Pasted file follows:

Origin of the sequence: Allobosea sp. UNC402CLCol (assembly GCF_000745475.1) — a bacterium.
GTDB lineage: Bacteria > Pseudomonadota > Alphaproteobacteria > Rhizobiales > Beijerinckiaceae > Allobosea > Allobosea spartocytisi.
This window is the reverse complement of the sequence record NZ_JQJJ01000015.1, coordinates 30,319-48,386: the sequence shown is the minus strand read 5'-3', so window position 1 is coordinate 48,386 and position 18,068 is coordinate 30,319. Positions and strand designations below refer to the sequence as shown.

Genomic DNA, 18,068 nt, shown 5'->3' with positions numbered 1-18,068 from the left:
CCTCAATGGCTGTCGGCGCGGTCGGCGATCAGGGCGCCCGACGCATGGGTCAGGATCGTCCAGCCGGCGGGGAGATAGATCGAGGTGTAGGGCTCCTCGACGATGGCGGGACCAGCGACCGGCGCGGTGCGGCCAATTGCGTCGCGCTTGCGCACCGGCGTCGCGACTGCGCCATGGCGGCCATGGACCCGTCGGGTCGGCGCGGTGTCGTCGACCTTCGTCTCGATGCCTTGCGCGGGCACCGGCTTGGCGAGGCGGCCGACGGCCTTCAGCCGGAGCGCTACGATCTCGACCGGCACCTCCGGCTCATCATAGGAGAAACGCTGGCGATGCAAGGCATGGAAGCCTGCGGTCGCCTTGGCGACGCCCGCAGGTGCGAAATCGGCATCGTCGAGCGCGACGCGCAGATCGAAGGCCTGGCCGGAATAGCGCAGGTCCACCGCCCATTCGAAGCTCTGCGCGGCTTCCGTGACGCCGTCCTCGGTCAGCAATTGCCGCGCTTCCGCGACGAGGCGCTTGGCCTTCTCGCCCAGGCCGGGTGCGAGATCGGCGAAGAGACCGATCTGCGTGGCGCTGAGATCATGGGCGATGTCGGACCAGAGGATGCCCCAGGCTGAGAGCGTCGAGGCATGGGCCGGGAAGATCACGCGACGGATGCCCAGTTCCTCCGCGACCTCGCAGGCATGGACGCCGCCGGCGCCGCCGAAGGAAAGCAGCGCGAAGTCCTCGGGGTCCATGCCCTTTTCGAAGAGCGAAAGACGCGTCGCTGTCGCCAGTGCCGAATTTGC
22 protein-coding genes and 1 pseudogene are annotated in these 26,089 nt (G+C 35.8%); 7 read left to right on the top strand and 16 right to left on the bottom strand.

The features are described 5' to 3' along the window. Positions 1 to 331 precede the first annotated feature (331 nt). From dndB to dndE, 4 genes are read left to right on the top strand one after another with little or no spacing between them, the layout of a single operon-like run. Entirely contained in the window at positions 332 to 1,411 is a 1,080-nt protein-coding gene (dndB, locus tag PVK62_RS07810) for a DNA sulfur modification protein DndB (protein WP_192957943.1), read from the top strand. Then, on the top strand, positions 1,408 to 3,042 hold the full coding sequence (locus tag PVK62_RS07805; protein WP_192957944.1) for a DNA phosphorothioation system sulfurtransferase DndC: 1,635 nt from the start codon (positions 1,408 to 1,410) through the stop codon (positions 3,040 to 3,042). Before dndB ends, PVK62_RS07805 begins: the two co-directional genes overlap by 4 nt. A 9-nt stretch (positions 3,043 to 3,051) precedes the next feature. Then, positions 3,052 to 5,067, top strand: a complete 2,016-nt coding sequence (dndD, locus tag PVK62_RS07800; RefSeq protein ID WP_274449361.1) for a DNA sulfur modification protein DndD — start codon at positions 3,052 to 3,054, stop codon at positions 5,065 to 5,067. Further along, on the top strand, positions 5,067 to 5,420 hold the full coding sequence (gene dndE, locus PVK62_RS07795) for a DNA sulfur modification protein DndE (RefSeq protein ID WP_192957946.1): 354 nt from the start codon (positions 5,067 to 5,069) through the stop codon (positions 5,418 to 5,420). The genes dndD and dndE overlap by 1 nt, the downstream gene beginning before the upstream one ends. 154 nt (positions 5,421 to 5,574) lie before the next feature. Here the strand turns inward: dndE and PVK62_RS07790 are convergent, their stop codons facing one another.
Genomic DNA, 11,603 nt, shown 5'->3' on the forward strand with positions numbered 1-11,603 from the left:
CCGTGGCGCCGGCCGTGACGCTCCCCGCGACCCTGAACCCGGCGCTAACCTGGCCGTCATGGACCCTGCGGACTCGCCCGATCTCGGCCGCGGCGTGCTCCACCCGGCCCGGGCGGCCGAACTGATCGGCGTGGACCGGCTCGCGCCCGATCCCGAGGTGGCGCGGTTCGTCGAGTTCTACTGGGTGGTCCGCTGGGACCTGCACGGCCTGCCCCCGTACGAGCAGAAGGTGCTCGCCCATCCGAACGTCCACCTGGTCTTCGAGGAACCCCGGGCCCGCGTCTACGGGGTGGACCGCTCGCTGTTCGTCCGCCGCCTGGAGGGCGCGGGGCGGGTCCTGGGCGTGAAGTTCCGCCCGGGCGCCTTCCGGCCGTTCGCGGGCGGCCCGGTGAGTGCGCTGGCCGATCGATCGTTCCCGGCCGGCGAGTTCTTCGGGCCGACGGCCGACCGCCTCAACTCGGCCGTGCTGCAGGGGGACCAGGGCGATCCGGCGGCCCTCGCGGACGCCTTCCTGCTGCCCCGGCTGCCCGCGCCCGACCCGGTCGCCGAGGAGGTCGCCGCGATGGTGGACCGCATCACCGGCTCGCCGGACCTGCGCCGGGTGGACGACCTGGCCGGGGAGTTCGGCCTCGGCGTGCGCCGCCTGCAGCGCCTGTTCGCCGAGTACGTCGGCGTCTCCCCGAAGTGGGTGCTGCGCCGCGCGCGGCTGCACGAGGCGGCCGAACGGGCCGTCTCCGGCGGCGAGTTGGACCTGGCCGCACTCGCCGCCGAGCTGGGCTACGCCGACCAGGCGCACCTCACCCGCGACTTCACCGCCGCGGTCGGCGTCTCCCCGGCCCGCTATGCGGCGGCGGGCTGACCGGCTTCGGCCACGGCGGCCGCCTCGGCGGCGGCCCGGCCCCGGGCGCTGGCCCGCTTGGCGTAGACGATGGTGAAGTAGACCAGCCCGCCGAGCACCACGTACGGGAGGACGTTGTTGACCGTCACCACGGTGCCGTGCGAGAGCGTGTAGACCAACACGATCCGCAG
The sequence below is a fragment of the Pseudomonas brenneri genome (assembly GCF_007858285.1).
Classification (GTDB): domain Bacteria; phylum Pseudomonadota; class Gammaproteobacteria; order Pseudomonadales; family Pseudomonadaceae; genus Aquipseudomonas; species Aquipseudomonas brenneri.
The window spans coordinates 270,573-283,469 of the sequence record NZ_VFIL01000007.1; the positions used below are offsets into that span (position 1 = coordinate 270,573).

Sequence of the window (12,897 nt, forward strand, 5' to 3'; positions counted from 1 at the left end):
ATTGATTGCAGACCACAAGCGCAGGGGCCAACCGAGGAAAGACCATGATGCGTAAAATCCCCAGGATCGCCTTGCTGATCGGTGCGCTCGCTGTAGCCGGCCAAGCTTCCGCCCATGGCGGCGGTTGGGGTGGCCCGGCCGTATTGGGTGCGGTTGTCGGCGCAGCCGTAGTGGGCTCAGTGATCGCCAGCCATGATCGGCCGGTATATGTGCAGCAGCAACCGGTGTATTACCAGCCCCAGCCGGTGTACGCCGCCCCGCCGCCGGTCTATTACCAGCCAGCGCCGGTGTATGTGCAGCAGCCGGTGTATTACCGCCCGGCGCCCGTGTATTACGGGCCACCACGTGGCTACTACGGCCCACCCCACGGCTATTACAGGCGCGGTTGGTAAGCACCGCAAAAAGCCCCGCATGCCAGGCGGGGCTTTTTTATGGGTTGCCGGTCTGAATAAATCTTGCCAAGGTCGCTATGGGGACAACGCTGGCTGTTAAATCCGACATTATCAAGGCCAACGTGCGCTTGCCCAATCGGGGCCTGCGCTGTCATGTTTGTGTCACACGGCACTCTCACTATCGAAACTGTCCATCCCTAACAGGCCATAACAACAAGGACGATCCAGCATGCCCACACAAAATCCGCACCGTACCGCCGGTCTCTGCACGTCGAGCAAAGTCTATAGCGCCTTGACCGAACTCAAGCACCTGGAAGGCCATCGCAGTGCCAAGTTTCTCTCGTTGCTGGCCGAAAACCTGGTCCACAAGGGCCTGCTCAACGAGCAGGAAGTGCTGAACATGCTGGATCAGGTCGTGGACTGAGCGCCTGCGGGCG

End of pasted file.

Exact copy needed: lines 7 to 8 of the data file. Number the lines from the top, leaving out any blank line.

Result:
The features are described 5' to 3' along the window. Positions 1 to 331 precede the first annotated feature (331 nt). From dndB to dndE, 4 genes are read left to right on the top strand one after another with little or no spacing between them, the layout of a single operon-like run. Entirely contained in the window at positions 332 to 1,411 is a 1,080-nt protein-coding gene (dndB, locus tag PVK62_RS07810) for a DNA sulfur modification protein DndB (protein WP_192957943.1), read from the top strand. Then, on the top strand, positions 1,408 to 3,042 hold the full coding sequence (locus tag PVK62_RS07805; protein WP_192957944.1) for a DNA phosphorothioation system sulfurtransferase DndC: 1,635 nt from the start codon (positions 1,408 to 1,410) through the stop codon (positions 3,040 to 3,042). Before dndB ends, PVK62_RS07805 begins: the two co-directional genes overlap by 4 nt. A 9-nt stretch (positions 3,043 to 3,051) precedes the next feature. Then, positions 3,052 to 5,067, top strand: a complete 2,016-nt coding sequence (dndD, locus tag PVK62_RS07800; RefSeq protein ID WP_274449361.1) for a DNA sulfur modification protein DndD — start codon at positions 3,052 to 3,054, stop codon at positions 5,065 to 5,067. Further along, on the top strand, positions 5,067 to 5,420 hold the full coding sequence (gene dndE, locus PVK62_RS07795) for a DNA sulfur modification protein DndE (RefSeq protein ID WP_192957946.1): 354 nt from the start codon (positions 5,067 to 5,069) through the stop codon (positions 5,418 to 5,420). The genes dndD and dndE overlap by 1 nt, the downstream gene beginning before the upstream one ends. 154 nt (positions 5,421 to 5,574) lie before the next feature. Here the strand turns inward: dndE and PVK62_RS07790 are convergent, their stop codons facing one another.
Genomic DNA, 11,603 nt, shown 5'->3' on the forward strand with positions numbered 1-11,603 from the left: